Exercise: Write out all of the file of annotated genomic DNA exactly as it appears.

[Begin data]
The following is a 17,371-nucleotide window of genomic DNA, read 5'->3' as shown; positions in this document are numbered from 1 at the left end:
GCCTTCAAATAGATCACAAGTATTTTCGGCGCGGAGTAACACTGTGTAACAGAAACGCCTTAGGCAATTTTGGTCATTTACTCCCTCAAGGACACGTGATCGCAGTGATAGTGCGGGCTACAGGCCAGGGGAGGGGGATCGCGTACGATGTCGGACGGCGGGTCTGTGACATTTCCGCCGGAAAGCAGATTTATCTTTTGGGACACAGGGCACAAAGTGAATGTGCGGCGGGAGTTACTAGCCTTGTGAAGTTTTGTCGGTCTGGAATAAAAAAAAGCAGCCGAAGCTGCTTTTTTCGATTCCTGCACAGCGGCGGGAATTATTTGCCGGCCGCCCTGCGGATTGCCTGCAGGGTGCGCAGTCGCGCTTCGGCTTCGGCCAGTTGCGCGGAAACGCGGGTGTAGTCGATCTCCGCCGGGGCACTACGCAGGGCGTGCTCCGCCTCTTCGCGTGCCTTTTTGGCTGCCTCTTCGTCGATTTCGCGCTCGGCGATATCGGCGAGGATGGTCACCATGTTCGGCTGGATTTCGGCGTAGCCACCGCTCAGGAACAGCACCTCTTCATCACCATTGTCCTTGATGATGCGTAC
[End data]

The following is a 17,371-nucleotide window of genomic DNA, read 5'->3' as shown; positions in this document are numbered from 1 at the left end:
GCCTTCAAATAGATCACAAGTATTTTCGGCGCGGAGTAACACTGTGTAACAGAAACGCCTTAGGCAATTTTGGTCATTTACTCCCTCAAGGACACGTGATCGCAGTGATAGTGCGGGCTACAGGCCAGGGGAGGGGGATCGCGTACGATGTCGGACGGCGGGTCTGTGACATTTCCGCCGGAAAGCAGATTTATCTTTTGGGACACAGGGCACAAAGTGAATGTGCGGCGGGAGTTACTAGCCTTGTGAAGTTTTGTCGGTCTGGAATAAAAAAAAGCAGCCGAAGCTGCTTTTTTCGATTCCTGCACAGCGGCGGGAATTATTTGCCGGCCGCCCTGCGGATTGCCTGCAGGGTGCGCAGTCGCGCTTCGGCTTCGGCCAGTTGCGCGGAAACGCGGGTGTAGTCGATCTCCGCCGGGGCACTACGCAGGGCGTGCTCCGCCTCTTCGCGTGCCTTTTTGGCTGCCTCTTCGTCGATTTCGCGCTCGGCGATATCGGCGAGGATGGTCACCATGTTCGGCTGGATTTCGGCGTAGCCACCGCTCAGGAACAGCACCTCTTCATCACCATTGTCCTTGATGATGCGTAC